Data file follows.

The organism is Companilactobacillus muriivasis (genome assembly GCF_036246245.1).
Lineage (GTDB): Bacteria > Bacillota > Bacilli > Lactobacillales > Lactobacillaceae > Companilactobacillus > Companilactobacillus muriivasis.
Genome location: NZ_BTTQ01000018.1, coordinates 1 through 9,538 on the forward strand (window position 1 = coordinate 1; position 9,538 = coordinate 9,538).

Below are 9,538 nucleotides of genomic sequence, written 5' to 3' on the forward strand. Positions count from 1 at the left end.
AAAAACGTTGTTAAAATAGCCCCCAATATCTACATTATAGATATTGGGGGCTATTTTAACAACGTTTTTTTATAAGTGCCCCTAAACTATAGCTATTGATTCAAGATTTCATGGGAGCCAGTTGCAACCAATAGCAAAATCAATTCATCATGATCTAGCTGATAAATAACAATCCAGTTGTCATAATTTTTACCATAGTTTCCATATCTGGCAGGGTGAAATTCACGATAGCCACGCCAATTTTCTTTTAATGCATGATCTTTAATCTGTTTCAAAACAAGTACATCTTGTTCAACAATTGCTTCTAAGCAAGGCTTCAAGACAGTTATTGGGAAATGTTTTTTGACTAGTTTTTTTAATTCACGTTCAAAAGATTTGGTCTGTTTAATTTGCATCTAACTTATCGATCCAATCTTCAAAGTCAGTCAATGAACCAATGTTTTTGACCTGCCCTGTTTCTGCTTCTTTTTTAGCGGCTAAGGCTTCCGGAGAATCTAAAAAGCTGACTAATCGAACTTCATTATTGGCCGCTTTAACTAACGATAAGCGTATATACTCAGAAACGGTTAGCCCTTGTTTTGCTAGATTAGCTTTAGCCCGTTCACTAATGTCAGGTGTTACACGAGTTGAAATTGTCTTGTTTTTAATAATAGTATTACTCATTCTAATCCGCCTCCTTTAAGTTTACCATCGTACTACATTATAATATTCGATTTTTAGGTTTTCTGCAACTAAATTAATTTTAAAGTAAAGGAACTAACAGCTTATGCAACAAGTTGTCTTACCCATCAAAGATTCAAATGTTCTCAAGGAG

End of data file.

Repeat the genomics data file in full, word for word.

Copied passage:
The organism is Companilactobacillus muriivasis (genome assembly GCF_036246245.1).
Lineage (GTDB): Bacteria > Bacillota > Bacilli > Lactobacillales > Lactobacillaceae > Companilactobacillus > Companilactobacillus muriivasis.
Genome location: NZ_BTTQ01000018.1, coordinates 1 through 9,538 on the forward strand (window position 1 = coordinate 1; position 9,538 = coordinate 9,538).

Below are 9,538 nucleotides of genomic sequence, written 5' to 3' on the forward strand. Positions count from 1 at the left end.
AAAAACGTTGTTAAAATAGCCCCCAATATCTACATTATAGATATTGGGGGCTATTTTAACAACGTTTTTTTATAAGTGCCCCTAAACTATAGCTATTGATTCAAGATTTCATGGGAGCCAGTTGCAACCAATAGCAAAATCAATTCATCATGATCTAGCTGATAAATAACAATCCAGTTGTCATAATTTTTACCATAGTTTCCATATCTGGCAGGGTGAAATTCACGATAGCCACGCCAATTTTCTTTTAATGCATGATCTTTAATCTGTTTCAAAACAAGTACATCTTGTTCAACAATTGCTTCTAAGCAAGGCTTCAAGACAGTTATTGGGAAATGTTTTTTGACTAGTTTTTTTAATTCACGTTCAAAAGATTTGGTCTGTTTAATTTGCATCTAACTTATCGATCCAATCTTCAAAGTCAGTCAATGAACCAATGTTTTTGACCTGCCCTGTTTCTGCTTCTTTTTTAGCGGCTAAGGCTTCCGGAGAATCTAAAAAGCTGACTAATCGAACTTCATTATTGGCCGCTTTAACTAACGATAAGCGTATATACTCAGAAACGGTTAGCCCTTGTTTTGCTAGATTAGCTTTAGCCCGTTCACTAATGTCAGGTGTTACACGAGTTGAAATTGTCTTGTTTTTAATAATAGTATTACTCATTCTAATCCGCCTCCTTTAAGTTTACCATCGTACTACATTATAATATTCGATTTTTAGGTTTTCTGCAACTAAATTAATTTTAAAGTAAAGGAACTAACAGCTTATGCAACAAGTTGTCTTACCCATCAAAGATTCAAATGTTCTCAAGGAG